The pandemic has been especially challenging for anyone who makes their living through the arts, and that includes Victoria’s beloved Belfry Theatre. Founded in 1974, the Belfry, located in the heart of Victoria’s Fernwood neighbourhood, has managed to stage 321 productions, including 241 Canadian plays. It’s even premiered more than 50 productions during its 46-year history, but when the pandemic hit, it changed everything.
“We’ve gone through all sorts of challenges. Cancelling productions, calling artists and saying ‘sorry, but the work that we had for you can’t happen,'” explains Michael Shamata, artistic director at the Belfry.
Now, the Belfry has pivoted one again, with the bold decision to gather actors for socially distanced rehearsals, and then film their spring season for audiences, rather than perform in the theatre.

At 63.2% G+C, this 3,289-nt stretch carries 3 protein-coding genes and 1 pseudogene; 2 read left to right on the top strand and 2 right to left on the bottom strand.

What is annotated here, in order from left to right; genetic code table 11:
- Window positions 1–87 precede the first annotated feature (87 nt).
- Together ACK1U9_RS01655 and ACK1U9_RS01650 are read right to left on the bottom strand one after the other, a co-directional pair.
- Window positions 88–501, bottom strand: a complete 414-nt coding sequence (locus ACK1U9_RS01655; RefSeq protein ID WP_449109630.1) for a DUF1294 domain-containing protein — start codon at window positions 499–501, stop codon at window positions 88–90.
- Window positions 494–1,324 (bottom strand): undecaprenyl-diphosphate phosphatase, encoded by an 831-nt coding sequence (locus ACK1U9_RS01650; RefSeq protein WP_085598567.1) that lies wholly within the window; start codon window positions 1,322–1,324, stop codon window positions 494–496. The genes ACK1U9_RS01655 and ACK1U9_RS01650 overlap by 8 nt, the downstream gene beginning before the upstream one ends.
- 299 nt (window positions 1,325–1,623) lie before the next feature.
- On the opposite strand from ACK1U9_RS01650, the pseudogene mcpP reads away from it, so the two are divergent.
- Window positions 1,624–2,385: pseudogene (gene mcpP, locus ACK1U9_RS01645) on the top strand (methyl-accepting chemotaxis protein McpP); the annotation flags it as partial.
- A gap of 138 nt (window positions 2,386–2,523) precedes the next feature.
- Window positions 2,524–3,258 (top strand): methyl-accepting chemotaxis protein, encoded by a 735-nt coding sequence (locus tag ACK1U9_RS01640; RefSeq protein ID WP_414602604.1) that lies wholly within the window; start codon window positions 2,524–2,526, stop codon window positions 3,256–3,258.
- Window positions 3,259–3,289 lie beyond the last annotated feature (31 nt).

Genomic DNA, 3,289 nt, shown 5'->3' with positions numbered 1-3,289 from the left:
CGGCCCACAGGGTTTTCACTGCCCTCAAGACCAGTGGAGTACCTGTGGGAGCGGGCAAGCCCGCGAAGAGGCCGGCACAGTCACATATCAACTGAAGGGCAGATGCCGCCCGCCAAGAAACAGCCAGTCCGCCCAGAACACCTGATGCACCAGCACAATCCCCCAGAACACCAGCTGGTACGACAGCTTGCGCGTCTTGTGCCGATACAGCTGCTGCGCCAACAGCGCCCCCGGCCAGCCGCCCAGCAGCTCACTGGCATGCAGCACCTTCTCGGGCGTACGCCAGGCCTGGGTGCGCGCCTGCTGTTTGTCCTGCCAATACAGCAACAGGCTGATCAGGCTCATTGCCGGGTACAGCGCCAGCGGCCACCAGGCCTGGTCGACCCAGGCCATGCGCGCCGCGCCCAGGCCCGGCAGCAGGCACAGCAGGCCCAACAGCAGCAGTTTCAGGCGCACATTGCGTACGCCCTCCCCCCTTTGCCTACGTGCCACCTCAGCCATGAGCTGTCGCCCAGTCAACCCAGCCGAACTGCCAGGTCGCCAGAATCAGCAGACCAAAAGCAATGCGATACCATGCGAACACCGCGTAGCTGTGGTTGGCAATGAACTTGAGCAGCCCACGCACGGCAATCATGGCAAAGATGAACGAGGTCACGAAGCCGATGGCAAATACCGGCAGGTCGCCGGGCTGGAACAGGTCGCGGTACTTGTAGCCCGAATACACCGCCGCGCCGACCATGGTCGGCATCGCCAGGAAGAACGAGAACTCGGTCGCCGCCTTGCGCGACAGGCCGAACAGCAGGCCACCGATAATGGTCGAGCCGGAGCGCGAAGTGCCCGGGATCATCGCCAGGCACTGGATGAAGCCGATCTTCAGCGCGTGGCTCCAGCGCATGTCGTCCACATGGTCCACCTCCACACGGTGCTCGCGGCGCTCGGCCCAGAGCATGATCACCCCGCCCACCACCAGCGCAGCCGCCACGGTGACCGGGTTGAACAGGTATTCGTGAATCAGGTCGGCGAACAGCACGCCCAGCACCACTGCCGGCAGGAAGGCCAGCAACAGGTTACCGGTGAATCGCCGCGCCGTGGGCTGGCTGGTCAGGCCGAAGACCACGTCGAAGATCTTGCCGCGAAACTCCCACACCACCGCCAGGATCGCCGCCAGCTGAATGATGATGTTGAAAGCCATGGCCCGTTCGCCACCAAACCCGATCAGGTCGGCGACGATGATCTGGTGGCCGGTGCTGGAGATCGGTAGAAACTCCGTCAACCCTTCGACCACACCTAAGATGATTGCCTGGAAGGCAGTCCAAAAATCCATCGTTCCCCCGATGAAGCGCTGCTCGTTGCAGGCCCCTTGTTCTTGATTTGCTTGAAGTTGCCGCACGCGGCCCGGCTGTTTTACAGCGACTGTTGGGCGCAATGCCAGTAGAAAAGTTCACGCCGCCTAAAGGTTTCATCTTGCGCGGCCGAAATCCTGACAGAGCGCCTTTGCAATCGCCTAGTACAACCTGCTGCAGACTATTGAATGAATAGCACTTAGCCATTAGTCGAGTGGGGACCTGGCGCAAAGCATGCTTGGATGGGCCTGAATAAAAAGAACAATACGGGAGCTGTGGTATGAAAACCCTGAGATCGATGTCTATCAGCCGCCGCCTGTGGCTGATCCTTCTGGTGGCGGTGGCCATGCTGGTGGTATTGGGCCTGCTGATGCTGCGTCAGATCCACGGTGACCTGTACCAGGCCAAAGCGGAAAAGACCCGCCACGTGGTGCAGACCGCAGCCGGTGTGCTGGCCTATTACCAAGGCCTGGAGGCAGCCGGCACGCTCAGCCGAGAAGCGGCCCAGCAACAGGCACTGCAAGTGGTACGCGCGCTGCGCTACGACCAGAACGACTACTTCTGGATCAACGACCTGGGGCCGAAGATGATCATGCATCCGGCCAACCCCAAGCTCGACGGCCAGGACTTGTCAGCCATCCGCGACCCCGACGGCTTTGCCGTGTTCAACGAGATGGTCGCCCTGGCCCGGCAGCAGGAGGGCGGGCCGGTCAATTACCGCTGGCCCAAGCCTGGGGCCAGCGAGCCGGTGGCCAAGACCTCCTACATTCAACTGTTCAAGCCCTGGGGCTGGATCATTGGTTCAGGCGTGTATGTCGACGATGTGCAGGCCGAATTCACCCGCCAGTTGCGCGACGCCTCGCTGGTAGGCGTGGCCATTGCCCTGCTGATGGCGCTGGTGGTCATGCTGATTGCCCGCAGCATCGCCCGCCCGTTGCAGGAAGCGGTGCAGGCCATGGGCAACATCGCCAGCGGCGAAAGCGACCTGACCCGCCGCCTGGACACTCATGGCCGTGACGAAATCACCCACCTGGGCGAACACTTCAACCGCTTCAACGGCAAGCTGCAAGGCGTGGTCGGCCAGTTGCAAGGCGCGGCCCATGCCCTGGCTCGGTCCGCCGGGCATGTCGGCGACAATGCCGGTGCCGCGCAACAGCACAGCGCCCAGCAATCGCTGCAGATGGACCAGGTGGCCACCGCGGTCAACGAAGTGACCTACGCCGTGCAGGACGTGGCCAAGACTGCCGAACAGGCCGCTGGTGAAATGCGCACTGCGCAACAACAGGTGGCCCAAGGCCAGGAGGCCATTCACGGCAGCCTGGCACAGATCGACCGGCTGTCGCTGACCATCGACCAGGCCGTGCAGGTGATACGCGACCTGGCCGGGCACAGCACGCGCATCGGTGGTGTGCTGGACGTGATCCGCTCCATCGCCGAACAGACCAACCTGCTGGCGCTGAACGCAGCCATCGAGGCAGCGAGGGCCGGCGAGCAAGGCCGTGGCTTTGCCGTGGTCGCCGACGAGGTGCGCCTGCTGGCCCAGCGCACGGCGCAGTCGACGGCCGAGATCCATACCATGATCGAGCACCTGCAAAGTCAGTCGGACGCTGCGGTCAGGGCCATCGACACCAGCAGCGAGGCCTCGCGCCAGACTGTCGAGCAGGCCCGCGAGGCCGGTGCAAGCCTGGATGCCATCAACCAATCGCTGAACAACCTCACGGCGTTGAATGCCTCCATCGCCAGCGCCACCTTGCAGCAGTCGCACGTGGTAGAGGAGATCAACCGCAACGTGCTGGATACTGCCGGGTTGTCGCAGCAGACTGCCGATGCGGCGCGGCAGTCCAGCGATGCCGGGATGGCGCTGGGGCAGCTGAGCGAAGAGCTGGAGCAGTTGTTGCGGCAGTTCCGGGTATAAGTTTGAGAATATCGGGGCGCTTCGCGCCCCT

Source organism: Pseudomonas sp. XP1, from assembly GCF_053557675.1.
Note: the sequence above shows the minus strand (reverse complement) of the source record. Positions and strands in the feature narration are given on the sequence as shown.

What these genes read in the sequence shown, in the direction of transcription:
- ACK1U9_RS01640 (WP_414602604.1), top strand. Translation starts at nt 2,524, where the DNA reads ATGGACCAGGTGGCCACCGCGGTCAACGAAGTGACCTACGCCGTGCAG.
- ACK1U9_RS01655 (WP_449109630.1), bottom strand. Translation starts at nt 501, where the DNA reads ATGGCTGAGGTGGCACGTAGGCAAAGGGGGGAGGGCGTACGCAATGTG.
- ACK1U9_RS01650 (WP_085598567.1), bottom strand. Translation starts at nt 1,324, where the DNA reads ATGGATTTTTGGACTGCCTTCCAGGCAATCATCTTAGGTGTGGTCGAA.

“It just didn’t seem feasible, really, to be inviting people into a theatre at this point and so, because we had this live-streaming equipment, we decided that we should film the productions,” says Shamata.
For the first spring production, Shamata has chosen a powerful play of real life stories from refugees around the world of their terrifying, remarkable escapes from their country, and their arrival in Canada.
Called Being Here: The Refugee Project, the format is known as documentary theatre, which is now, ironically, on film.
Veronica Cooper spoke with Shamata, and actor Ghazal Azarbad about the play.